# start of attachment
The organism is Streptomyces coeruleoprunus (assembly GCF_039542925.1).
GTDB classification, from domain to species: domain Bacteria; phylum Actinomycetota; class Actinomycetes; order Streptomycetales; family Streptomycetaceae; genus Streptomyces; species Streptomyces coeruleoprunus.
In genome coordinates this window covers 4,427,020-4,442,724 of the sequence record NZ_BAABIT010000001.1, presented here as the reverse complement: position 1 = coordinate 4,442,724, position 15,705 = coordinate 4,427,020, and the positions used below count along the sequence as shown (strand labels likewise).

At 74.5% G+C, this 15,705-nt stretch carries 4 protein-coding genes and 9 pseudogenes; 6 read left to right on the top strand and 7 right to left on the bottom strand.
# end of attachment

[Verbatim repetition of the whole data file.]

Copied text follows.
The organism is Streptomyces coeruleoprunus (assembly GCF_039542925.1).
GTDB classification, from domain to species: domain Bacteria; phylum Actinomycetota; class Actinomycetes; order Streptomycetales; family Streptomycetaceae; genus Streptomyces; species Streptomyces coeruleoprunus.
In genome coordinates this window covers 4,427,020-4,442,724 of the sequence record NZ_BAABIT010000001.1, presented here as the reverse complement: position 1 = coordinate 4,442,724, position 15,705 = coordinate 4,427,020, and the positions used below count along the sequence as shown (strand labels likewise).

At 74.5% G+C, this 15,705-nt stretch carries 4 protein-coding genes and 9 pseudogenes; 6 read left to right on the top strand and 7 right to left on the bottom strand.